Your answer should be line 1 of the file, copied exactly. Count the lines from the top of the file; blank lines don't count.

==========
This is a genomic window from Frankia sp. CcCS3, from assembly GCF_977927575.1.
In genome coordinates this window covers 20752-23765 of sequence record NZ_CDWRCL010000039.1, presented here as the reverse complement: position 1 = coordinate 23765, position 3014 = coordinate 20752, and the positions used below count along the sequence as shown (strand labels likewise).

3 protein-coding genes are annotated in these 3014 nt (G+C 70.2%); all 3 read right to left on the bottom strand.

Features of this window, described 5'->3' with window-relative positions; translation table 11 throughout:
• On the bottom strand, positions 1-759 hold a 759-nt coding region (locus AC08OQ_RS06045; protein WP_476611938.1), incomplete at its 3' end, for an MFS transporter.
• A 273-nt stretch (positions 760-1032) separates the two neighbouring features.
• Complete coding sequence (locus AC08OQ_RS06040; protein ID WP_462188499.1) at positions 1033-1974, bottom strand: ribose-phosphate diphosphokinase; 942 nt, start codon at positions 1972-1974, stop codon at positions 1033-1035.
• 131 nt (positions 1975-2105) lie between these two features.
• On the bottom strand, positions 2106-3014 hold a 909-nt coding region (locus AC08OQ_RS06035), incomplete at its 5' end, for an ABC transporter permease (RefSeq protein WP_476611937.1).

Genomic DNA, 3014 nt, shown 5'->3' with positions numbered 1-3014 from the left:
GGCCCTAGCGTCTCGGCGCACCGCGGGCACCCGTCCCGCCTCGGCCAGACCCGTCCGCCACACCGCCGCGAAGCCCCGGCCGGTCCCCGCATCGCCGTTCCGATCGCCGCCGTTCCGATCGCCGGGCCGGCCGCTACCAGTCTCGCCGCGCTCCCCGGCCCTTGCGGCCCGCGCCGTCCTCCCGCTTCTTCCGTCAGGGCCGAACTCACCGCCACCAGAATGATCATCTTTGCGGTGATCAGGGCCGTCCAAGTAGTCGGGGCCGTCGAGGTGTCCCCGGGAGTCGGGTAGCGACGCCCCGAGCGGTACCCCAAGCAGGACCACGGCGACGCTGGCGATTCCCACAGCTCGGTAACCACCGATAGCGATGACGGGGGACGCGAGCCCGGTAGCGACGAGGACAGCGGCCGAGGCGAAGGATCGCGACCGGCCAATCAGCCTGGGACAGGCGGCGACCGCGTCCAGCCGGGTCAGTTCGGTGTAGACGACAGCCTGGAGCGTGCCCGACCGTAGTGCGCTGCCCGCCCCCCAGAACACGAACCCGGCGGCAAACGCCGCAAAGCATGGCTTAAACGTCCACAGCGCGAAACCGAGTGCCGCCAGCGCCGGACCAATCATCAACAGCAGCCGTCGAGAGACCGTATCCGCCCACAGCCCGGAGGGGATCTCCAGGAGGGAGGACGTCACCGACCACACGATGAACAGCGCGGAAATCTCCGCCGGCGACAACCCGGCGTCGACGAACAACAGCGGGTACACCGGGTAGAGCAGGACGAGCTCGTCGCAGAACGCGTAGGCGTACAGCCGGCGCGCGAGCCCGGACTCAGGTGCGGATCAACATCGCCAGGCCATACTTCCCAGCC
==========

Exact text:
This is a genomic window from Frankia sp. CcCS3, from assembly GCF_977927575.1.